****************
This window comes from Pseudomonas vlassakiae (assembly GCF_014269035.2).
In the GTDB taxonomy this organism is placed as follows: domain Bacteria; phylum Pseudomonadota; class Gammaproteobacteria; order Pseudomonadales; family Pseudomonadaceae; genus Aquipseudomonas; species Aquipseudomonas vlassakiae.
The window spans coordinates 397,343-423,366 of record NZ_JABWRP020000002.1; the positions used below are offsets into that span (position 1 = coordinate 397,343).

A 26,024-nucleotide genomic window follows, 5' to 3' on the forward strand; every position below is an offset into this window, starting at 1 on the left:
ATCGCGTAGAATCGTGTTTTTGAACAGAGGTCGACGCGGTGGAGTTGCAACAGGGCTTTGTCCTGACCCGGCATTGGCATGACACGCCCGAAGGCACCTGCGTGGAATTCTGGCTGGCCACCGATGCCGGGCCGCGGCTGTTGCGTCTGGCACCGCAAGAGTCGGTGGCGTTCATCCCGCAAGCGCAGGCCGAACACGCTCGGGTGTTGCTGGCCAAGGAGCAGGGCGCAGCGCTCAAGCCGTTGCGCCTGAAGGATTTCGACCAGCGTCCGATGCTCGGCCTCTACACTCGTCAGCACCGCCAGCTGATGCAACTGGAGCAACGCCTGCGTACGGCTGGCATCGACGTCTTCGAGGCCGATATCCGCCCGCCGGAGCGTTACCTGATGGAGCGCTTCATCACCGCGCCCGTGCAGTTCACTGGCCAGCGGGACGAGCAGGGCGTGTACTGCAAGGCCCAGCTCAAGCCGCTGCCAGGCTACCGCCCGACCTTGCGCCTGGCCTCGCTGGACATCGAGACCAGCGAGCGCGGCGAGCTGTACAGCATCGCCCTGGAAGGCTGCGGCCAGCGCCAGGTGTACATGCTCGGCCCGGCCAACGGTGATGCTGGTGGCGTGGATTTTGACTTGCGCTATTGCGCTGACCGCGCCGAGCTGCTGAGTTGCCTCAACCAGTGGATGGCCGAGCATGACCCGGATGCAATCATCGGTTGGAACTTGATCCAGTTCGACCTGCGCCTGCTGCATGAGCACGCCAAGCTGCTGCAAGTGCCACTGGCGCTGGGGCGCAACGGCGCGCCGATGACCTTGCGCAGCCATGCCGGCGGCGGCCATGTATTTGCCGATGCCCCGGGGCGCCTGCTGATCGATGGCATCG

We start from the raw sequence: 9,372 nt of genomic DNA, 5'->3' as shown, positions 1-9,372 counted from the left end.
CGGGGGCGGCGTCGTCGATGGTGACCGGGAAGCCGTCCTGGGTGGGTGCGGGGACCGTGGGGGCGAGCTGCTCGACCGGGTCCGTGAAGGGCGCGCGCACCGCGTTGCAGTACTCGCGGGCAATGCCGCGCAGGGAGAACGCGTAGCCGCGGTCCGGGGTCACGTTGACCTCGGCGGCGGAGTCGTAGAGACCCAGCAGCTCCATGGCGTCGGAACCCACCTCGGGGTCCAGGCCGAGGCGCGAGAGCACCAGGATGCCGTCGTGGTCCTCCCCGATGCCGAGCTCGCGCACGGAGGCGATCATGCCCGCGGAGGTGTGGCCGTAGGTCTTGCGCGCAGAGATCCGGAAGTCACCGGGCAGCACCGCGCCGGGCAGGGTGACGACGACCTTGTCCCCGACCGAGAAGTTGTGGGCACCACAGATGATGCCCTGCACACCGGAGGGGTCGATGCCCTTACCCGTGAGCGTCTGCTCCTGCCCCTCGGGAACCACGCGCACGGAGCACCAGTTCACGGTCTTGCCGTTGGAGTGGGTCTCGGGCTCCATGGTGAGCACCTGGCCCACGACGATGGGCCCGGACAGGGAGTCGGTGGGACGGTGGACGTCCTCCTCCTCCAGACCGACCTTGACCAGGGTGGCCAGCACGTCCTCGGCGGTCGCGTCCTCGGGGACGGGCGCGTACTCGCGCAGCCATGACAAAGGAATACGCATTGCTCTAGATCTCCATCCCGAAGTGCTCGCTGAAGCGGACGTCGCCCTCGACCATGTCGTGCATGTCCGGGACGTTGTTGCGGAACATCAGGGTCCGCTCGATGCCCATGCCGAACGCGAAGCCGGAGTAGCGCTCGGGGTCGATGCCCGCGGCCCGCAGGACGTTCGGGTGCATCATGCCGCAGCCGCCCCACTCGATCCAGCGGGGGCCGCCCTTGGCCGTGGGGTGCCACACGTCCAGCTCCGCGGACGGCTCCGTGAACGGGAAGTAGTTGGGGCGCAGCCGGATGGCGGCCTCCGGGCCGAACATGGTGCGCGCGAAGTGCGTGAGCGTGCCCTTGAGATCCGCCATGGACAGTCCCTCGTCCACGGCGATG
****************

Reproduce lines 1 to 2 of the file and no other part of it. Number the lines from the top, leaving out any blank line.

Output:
This window comes from Pseudomonas vlassakiae (assembly GCF_014269035.2).
In the GTDB taxonomy this organism is placed as follows: domain Bacteria; phylum Pseudomonadota; class Gammaproteobacteria; order Pseudomonadales; family Pseudomonadaceae; genus Aquipseudomonas; species Aquipseudomonas vlassakiae.